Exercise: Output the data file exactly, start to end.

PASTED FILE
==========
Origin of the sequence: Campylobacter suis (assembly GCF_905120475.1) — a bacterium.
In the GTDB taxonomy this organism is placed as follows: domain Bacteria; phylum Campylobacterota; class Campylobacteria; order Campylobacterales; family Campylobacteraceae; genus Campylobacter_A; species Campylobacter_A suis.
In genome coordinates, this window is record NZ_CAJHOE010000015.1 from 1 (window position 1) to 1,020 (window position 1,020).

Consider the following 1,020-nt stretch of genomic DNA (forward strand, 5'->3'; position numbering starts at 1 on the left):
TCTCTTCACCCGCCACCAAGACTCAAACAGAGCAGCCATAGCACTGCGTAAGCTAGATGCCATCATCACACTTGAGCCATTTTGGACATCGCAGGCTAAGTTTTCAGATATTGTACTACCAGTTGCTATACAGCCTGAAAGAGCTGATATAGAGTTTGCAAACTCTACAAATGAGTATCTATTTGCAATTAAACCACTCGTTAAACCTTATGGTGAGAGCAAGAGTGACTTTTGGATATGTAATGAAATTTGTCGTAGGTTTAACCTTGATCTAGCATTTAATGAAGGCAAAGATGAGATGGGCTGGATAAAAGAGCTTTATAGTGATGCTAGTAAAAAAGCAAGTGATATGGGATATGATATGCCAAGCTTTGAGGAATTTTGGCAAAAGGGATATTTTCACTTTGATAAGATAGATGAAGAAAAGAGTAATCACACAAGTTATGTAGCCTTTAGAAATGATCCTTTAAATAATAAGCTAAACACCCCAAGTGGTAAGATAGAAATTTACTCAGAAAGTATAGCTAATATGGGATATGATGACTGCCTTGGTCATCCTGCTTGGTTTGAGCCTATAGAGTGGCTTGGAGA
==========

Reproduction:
Origin of the sequence: Campylobacter suis (assembly GCF_905120475.1) — a bacterium.
In the GTDB taxonomy this organism is placed as follows: domain Bacteria; phylum Campylobacterota; class Campylobacteria; order Campylobacterales; family Campylobacteraceae; genus Campylobacter_A; species Campylobacter_A suis.
In genome coordinates, this window is record NZ_CAJHOE010000015.1 from 1 (window position 1) to 1,020 (window position 1,020).

Consider the following 1,020-nt stretch of genomic DNA (forward strand, 5'->3'; position numbering starts at 1 on the left):
TCTCTTCACCCGCCACCAAGACTCAAACAGAGCAGCCATAGCACTGCGTAAGCTAGATGCCATCATCACACTTGAGCCATTTTGGACATCGCAGGCTAAGTTTTCAGATATTGTACTACCAGTTGCTATACAGCCTGAAAGAGCTGATATAGAGTTTGCAAACTCTACAAATGAGTATCTATTTGCAATTAAACCACTCGTTAAACCTTATGGTGAGAGCAAGAGTGACTTTTGGATATGTAATGAAATTTGTCGTAGGTTTAACCTTGATCTAGCATTTAATGAAGGCAAAGATGAGATGGGCTGGATAAAAGAGCTTTATAGTGATGCTAGTAAAAAAGCAAGTGATATGGGATATGATATGCCAAGCTTTGAGGAATTTTGGCAAAAGGGATATTTTCACTTTGATAAGATAGATGAAGAAAAGAGTAATCACACAAGTTATGTAGCCTTTAGAAATGATCCTTTAAATAATAAGCTAAACACCCCAAGTGGTAAGATAGAAATTTACTCAGAAAGTATAGCTAATATGGGATATGATGACTGCCTTGGTCATCCTGCTTGGTTTGAGCCTATAGAGTGGCTTGGAGA